You should probably pipe your transactions through JTA, even if you're using a different implementation behind the scenes. (Hibernate, Webphere, Weblogic, etc). Ideally, it should look like this:
<bean id="transactionImpl" class="org.springframework.transaction.jta.WebSphereTransactionManagerFactoryBean"/>
<bean id="transactionManager" class="org.springframework.transaction.jta.JtaTransactionManager">
<property name="transactionManager ref="transactionImpl"/>
If you wanted to use Hibernate's transaction manager instead, just replace the transactionImpl bean's class to the hibernate one in your original question.
As for which manager is better, I honestly can't think of any significant reasons to choose one over the other. The only thing I can think of is it may come into play if you have clustered application servers that share the load, rather than simply being a failover. Maybe transactions can be shared across them? I don't know. If someone can think of something else, feel free to correct me.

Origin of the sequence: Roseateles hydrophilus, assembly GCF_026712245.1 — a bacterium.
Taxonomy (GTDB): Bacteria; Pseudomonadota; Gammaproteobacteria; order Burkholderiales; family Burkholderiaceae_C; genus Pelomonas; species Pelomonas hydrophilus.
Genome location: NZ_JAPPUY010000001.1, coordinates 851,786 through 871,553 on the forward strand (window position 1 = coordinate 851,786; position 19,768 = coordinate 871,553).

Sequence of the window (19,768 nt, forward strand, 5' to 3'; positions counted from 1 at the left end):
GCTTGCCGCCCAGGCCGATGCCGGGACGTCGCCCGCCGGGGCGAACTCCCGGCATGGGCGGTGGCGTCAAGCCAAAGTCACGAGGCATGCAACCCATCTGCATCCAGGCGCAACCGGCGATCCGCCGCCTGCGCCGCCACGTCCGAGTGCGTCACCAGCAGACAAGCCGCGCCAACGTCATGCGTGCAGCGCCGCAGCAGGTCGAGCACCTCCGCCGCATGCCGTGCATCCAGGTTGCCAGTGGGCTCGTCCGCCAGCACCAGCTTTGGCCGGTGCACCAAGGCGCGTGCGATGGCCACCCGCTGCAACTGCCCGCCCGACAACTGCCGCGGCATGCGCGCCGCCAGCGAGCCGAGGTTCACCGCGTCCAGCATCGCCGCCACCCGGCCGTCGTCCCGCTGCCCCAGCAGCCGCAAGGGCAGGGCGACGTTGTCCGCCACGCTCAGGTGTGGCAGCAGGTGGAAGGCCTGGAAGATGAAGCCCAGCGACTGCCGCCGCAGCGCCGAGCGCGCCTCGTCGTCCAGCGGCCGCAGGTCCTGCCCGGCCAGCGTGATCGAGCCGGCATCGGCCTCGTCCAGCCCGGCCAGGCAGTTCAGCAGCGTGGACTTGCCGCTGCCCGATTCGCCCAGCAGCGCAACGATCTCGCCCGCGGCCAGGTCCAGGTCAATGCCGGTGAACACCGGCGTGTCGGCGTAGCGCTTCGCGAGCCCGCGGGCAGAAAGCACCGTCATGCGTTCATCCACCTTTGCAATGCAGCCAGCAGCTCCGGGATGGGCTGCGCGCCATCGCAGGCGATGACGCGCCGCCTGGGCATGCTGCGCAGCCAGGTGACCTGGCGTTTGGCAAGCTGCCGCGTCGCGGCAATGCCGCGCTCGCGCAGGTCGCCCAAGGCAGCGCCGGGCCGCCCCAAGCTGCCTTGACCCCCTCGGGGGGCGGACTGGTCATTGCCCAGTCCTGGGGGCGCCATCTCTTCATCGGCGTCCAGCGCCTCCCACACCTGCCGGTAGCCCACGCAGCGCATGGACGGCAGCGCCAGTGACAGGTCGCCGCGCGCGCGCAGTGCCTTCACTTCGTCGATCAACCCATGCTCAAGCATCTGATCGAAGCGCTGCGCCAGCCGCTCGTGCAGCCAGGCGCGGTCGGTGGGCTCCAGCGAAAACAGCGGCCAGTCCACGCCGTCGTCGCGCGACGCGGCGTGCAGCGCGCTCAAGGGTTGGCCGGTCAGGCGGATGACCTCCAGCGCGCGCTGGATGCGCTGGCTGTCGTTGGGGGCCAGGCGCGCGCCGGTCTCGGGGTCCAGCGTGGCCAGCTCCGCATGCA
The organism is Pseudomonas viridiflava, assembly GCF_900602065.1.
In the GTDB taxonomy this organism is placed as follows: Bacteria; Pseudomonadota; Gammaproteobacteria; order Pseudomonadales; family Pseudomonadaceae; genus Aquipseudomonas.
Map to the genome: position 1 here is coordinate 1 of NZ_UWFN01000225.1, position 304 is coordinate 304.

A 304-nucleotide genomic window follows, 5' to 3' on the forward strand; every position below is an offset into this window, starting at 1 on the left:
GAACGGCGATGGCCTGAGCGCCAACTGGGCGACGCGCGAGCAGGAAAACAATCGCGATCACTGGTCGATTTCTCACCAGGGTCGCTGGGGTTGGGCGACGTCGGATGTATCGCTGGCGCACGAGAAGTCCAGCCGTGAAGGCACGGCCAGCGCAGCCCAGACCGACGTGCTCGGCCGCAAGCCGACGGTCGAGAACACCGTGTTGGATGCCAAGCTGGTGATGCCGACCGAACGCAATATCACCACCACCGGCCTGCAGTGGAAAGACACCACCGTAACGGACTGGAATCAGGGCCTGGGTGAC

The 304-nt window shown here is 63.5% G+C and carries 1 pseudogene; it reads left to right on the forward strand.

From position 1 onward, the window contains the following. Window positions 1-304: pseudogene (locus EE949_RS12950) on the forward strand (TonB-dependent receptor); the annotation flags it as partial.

EDIT: It looks like WebSphereTransactionManagerFactoryBean (what I used above) doesn't need to be used for WebSphere 6.0 and up, and according to the WebSphere Transaction Manager Spring Docs you should use WebSphereUowTransactionManager as a direct replacement for JTA. So instead of the Hibernate transaction manager in your original example, just use the WebSphereUowTransactionManager class. Spring grabs the transaction manager off of the application server's JNDI tree, so you might have to set some property to specify the JNDI name.
From what I can tell, the WebSphere transaction manager gives you the ability to, among other things, do transaction suspension. Personally I would go with the app server's transaction manager, regardless of whether it was WebSphere or Weblogic or Glassfish or whatever.